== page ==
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The total return for DICK'S Sporting Goods (NYSE:DKS) investors has risen faster than earnings growth over the last three years

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While DICK'S Sporting Goods, Inc. (NYSE:DKS) shareholders are probably generally happy, the stock hasn't had particularly good run recently, with the share price falling 22% in the last quarter. In contrast, the return over three years has been impressive. The share price marched upwards over that time, and is now 219% higher than it was. To some, the recent share price pullback wouldn't be surprising after such a good run. The thing to consider is whether the underlying business is doing well enough to support the current price.

In light of the stock dropping 11% in the past week, we want to investigate the longer term story, and see if fundamentals have been the driver of the company's positive three-year return.

View our latest analysis for DICK'S Sporting Goods

To paraphrase Benjamin Graham: Over the short term the market is a voting machine, but over the long term it's a weighing machine. By comparing earnings per share (EPS) and share price changes over time, we can get a feel for how investor attitudes to a company have morphed over time.

DICK'S Sporting Goods was able to grow its EPS at 69% per year over three years, sending the share price higher. This EPS growth is higher than the 47% average annual increase in the share price. Therefore, it seems the market has moderated its expectations for growth, somewhat. This cautious sentiment is reflected in its (fairly low) P/E ratio of 7.08.

The company's earnings per share (over time) is depicted in the image below (click to see the exact numbers).

earnings-per-share-growth
earnings-per-share-growth

We're pleased to report that the CEO is remunerated more modestly than most CEOs at similarly capitalized companies. It's always worth keeping an eye on CEO pay, but a more important question is whether the company will grow earnings throughout the years. Dive deeper into the earnings by checking this interactive graph of DICK'S Sporting Goods' earnings, revenue and cash flow.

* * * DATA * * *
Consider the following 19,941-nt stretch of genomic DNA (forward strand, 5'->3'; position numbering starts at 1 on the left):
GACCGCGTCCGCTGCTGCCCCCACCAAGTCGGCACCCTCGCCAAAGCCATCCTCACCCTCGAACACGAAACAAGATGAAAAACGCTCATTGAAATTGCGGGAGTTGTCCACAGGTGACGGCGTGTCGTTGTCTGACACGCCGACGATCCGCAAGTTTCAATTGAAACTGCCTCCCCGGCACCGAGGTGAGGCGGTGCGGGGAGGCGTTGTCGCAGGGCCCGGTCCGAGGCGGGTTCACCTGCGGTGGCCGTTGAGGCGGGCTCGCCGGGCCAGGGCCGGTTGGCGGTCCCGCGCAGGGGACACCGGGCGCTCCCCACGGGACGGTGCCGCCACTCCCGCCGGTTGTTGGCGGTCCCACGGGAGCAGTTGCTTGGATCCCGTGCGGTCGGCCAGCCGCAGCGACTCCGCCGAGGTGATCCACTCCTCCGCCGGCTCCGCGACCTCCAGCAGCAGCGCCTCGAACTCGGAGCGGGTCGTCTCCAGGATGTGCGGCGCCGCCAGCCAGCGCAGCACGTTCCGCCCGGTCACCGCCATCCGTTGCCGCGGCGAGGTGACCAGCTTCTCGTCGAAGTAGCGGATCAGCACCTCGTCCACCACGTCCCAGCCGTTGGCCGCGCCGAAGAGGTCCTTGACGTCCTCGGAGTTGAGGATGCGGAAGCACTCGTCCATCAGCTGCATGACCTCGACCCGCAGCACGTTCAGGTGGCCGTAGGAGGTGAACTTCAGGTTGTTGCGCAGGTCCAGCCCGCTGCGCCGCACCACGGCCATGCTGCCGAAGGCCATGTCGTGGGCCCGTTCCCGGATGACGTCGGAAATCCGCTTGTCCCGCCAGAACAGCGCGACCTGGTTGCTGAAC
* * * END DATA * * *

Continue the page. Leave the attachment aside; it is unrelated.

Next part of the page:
What About Dividends?

As well as measuring the share price return, investors should also consider the total shareholder return (TSR). Whereas the share price return only reflects the change in the share price, the TSR includes the value of dividends (assuming they were reinvested) and the benefit of any discounted capital raising or spin-off. So for companies that pay a generous dividend, the TSR is often a lot higher than the share price return. In the case of DICK'S Sporting Goods, it has a TSR of 262% for the last 3 years. That exceeds its share price return that we previously mentioned. This is largely a result of its dividend payments!

A Different Perspective

We're pleased to report that DICK'S Sporting Goods shareholders have received a total shareholder return of 112% over one year. Of course, that includes the dividend. Since the one-year TSR is better than the five-year TSR (the latter coming in at 17% per year), it would seem that the stock's performance has improved in recent times. Someone with an optimistic perspective could view the recent improvement in TSR as indicating that the business itself is getting better with time. While it is well worth considering the different impacts that market conditions can have on the share price, there are other factors that are even more important. Take risks, for example - DICK'S Sporting Goods has 3 warning signs (and 1 which is a bit unpleasant) we think you should know about.

We will like DICK'S Sporting Goods better if we see some big insider buys. While we wait, check out this free list of growing companies with considerable, recent, insider buying.

Please note, the market returns quoted in this article reflect the market weighted average returns of stocks that currently trade on US exchanges.

Have feedback on this article? Concerned about the content? Get in touch with us directly. Alternatively, email editorial-team (at) simplywallst.com.

This article by Simply Wall St is general in nature. We provide commentary based on historical data and analyst forecasts only using an unbiased methodology and our articles are not intended to be financial advice. It does not constitute a recommendation to buy or sell any stock, and does not take account of your objectives, or your financial situation. We aim to bring you long-term focused analysis driven by fundamental data. Note that our analysis may not factor in the latest price-sensitive company announcements or qualitative material. Simply Wall St has no position in any stocks mentioned.

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